Sales from mobile devices increased 101% in the first quarter compared to the same quarter last year for more than 350 retailer clients of ...
Putting the local currency look on overseas web sales
E4X is selling online currency conversion to global sellers.
Tne obstacle to global selling online is currency conversion. Online buyers like to know the price in their own currency and online retailers don’t usually like to be at the mercy of currency fluctuations.
Enter E4X Inc., a New York-based online currency exchange company that has started rolling out its product after several months of beta testing.
Software that retailers install on their servers converts U.S. currency to any foreign currency and displays the price to local users in their own currency.
Yuval Tal, CEO, says the system eliminates currency fluctuations for retailers. E4X takes the risk of currency conversion by hedging the price with a major trading bank. Most retailers would have a hard time hedging themselves because banks don’t usually hedge amounts of less than $1 million, Tal says. E4X will aggregate currency conversions to reach the minimum.
While the U.S. will continue to lead in online sales for some time, tapping the global market could be important to the success of online retailers, says Jupiter Media Metrix. The European market alone will account for $62 billion in online shopping in 2005, up nearly tenfold from last year’s $7 billion, Jupiter says. Some researchers put the amount even higher.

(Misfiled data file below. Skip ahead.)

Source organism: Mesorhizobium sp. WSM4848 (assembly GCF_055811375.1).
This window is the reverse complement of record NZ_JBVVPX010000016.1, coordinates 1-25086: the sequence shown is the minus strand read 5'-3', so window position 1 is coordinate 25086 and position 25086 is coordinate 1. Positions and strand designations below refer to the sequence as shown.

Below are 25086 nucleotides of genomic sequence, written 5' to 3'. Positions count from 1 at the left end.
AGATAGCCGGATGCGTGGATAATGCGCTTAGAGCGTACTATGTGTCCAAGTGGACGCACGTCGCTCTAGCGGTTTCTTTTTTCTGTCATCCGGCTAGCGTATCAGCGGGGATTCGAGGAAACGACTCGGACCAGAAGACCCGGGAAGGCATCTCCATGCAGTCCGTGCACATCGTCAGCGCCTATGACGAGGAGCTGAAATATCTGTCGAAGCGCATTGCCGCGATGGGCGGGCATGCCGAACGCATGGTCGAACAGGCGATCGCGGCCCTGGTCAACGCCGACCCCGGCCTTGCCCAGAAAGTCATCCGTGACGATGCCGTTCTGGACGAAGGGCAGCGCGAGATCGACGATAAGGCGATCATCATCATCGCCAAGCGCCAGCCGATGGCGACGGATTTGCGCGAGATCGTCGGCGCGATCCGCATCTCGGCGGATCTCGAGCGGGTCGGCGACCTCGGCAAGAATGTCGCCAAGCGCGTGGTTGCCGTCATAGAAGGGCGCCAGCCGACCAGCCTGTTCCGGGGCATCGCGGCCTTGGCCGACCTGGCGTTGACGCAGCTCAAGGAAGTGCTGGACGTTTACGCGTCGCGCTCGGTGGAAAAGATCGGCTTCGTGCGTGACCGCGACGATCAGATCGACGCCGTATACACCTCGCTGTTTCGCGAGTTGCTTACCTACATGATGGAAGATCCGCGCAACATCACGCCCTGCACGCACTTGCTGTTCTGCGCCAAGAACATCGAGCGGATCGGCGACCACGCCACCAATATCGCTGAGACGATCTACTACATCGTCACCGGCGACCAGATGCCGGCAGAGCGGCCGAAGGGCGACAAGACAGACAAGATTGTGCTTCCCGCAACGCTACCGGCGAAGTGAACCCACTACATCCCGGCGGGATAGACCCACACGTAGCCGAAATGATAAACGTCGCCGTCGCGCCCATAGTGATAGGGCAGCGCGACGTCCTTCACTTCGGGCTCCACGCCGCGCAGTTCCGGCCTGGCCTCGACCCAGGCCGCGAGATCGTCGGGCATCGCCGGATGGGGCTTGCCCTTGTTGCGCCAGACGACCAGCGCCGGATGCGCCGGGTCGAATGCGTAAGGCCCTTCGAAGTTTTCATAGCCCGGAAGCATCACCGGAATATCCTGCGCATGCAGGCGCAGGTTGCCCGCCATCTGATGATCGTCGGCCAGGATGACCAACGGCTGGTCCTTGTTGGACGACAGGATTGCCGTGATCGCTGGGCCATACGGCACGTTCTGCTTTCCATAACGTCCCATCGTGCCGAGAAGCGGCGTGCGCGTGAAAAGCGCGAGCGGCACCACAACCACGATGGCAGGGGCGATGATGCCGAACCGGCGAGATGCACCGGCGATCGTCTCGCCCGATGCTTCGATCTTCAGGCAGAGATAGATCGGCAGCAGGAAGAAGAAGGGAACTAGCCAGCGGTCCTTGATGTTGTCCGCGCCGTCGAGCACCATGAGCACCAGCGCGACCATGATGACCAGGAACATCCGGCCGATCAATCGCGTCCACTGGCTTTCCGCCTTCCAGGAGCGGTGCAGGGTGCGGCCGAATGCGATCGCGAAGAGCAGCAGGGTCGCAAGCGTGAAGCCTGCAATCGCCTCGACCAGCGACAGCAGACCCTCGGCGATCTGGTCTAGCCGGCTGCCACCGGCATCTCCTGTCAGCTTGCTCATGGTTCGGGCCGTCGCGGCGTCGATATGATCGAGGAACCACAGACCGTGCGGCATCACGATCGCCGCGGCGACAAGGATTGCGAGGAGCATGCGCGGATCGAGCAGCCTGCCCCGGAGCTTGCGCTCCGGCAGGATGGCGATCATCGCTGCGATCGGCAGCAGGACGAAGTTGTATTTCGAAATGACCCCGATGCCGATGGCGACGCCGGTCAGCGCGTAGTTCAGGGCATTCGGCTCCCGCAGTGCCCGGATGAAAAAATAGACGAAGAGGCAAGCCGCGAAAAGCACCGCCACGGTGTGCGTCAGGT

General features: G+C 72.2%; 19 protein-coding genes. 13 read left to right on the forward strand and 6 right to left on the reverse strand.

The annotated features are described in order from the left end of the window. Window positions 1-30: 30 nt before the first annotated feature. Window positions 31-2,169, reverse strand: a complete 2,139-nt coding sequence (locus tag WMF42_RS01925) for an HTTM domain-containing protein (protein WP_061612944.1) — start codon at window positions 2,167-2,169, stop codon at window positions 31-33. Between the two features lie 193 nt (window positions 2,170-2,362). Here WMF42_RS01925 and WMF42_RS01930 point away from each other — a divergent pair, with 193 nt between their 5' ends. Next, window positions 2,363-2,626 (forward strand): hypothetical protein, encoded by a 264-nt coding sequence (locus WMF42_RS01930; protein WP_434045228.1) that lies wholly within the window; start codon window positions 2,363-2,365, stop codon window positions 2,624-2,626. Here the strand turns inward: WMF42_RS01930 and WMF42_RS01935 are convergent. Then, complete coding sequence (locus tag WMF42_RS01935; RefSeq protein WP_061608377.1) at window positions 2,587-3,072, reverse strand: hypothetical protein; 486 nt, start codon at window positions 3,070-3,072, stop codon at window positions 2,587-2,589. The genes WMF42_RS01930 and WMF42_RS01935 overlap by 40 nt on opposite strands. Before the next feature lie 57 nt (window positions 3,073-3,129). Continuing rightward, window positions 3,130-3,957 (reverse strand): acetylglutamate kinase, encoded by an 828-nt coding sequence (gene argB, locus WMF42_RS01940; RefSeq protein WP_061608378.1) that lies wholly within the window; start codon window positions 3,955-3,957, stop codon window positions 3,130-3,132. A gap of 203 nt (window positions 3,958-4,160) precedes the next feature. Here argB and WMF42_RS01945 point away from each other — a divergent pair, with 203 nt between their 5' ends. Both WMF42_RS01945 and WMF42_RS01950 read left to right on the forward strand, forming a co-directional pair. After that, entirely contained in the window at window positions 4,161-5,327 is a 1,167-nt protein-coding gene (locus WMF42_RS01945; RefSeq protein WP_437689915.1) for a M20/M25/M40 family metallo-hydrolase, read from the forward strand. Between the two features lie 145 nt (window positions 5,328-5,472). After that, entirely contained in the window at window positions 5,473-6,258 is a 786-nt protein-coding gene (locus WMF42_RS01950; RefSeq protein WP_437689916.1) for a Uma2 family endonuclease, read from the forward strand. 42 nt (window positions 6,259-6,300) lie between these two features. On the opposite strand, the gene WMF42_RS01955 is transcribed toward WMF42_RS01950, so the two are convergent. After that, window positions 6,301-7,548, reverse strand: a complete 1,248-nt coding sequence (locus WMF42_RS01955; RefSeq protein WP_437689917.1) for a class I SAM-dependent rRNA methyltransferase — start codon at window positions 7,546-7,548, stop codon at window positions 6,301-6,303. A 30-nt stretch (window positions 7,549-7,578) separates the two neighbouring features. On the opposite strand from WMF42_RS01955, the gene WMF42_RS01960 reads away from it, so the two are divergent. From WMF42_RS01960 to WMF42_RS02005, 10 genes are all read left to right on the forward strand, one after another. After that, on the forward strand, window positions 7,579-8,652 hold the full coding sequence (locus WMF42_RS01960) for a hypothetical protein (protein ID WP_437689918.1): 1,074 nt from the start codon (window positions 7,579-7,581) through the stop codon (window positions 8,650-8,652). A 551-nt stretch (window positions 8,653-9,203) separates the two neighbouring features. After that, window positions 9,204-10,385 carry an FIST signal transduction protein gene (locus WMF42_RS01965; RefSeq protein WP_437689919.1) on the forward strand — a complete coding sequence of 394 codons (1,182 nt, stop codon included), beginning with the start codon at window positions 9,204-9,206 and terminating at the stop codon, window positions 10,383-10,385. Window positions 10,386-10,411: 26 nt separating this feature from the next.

While no retailers are using the system yet, E4X’s customers include travel packager Tourico Holiday Flights, a Maitland, Fla.-based seller of tour packages to travel agents around the world. “It gives us a tremendous competitive advantage for a customer to see the site in their own language and book the travel in their own currency,” says Amir Kalmar, director of sales. In addition, relying on a third-party to handle the currency conversion will save as much as 5% on overhead costs, he says.
Kalmar says Tourico will heavily promote the local currency aspect of its services to travel agents at major trade shows starting this month at the POW Wow USA show in Orlando. It also will promote it to the 5,000 members of its e-mail marketing data base and through trade press advertising. “We will showcase it big time,” he says.
Kalmar says Tourico was unable to find any other such currency conversion services for web sales. Says Tal: “As simple as it sounds, it did not exist until recently.”